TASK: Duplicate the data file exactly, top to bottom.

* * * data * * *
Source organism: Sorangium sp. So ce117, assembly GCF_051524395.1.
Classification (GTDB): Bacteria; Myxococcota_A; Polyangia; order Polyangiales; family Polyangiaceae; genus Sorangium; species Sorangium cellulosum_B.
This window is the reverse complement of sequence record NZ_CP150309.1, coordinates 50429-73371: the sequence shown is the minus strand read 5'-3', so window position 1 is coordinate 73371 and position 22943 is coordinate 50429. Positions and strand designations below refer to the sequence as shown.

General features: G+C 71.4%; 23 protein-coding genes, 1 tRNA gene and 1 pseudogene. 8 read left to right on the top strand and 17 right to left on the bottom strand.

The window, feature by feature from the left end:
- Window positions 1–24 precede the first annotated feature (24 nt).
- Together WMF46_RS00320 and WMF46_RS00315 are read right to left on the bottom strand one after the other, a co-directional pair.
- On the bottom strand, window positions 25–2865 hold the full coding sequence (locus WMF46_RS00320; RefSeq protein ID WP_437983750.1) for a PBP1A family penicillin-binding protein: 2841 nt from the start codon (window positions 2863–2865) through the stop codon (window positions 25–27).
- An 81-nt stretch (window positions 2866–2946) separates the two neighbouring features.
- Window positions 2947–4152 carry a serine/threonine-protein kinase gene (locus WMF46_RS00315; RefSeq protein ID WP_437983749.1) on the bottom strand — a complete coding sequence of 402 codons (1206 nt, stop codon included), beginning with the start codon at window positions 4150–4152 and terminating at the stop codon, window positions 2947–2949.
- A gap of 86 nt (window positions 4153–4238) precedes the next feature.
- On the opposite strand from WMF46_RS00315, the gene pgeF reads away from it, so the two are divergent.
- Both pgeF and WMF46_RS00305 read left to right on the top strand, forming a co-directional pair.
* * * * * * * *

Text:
Source organism: Sorangium sp. So ce117, assembly GCF_051524395.1.
Classification (GTDB): Bacteria; Myxococcota_A; Polyangia; order Polyangiales; family Polyangiaceae; genus Sorangium; species Sorangium cellulosum_B.
This window is the reverse complement of sequence record NZ_CP150309.1, coordinates 50429-73371: the sequence shown is the minus strand read 5'-3', so window position 1 is coordinate 73371 and position 22943 is coordinate 50429. Positions and strand designations below refer to the sequence as shown.

General features: G+C 71.4%; 23 protein-coding genes, 1 tRNA gene and 1 pseudogene. 8 read left to right on the top strand and 17 right to left on the bottom strand.

The window, feature by feature from the left end:
- Window positions 1–24 precede the first annotated feature (24 nt).
- Together WMF46_RS00320 and WMF46_RS00315 are read right to left on the bottom strand one after the other, a co-directional pair.
- On the bottom strand, window positions 25–2865 hold the full coding sequence (locus WMF46_RS00320; RefSeq protein ID WP_437983750.1) for a PBP1A family penicillin-binding protein: 2841 nt from the start codon (window positions 2863–2865) through the stop codon (window positions 25–27).
- An 81-nt stretch (window positions 2866–2946) separates the two neighbouring features.
- Window positions 2947–4152 carry a serine/threonine-protein kinase gene (locus WMF46_RS00315; RefSeq protein ID WP_437983749.1) on the bottom strand — a complete coding sequence of 402 codons (1206 nt, stop codon included), beginning with the start codon at window positions 4150–4152 and terminating at the stop codon, window positions 2947–2949.
- A gap of 86 nt (window positions 4153–4238) precedes the next feature.
- On the opposite strand from WMF46_RS00315, the gene pgeF reads away from it, so the two are divergent.
- Both pgeF and WMF46_RS00305 read left to right on the top strand, forming a co-directional pair.